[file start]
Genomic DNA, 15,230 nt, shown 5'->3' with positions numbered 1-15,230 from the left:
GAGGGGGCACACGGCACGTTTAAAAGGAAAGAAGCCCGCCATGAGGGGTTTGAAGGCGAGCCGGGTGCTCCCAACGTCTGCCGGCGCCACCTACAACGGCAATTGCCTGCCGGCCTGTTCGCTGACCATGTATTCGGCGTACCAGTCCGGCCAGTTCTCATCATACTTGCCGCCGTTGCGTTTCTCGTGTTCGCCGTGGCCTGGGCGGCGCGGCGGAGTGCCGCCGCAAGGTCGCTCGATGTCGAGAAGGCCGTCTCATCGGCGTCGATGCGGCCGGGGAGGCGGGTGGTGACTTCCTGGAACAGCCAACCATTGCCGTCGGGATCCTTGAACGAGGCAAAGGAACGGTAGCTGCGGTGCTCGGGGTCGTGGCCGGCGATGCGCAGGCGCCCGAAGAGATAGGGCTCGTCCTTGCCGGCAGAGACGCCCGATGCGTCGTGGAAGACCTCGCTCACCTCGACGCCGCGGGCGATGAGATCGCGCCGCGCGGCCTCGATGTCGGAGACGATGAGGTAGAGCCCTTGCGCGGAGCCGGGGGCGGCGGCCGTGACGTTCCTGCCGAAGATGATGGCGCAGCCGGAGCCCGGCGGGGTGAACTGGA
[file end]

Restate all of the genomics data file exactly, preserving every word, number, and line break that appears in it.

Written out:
Genomic DNA, 15,230 nt, shown 5'->3' with positions numbered 1-15,230 from the left:
GAGGGGGCACACGGCACGTTTAAAAGGAAAGAAGCCCGCCATGAGGGGTTTGAAGGCGAGCCGGGTGCTCCCAACGTCTGCCGGCGCCACCTACAACGGCAATTGCCTGCCGGCCTGTTCGCTGACCATGTATTCGGCGTACCAGTCCGGCCAGTTCTCATCATACTTGCCGCCGTTGCGTTTCTCGTGTTCGCCGTGGCCTGGGCGGCGCGGCGGAGTGCCGCCGCAAGGTCGCTCGATGTCGAGAAGGCCGTCTCATCGGCGTCGATGCGGCCGGGGAGGCGGGTGGTGACTTCCTGGAACAGCCAACCATTGCCGTCGGGATCCTTGAACGAGGCAAAGGAACGGTAGCTGCGGTGCTCGGGGTCGTGGCCGGCGATGCGCAGGCGCCCGAAGAGATAGGGCTCGTCCTTGCCGGCAGAGACGCCCGATGCGTCGTGGAAGACCTCGCTCACCTCGACGCCGCGGGCGATGAGATCGCGCCGCGCGGCCTCGATGTCGGAGACGATGAGGTAGAGCCCTTGCGCGGAGCCGGGGGCGGCGGCCGTGACGTTCCTGCCGAAGATGATGGCGCAGCCGGAGCCCGGCGGGGTGAACTGGA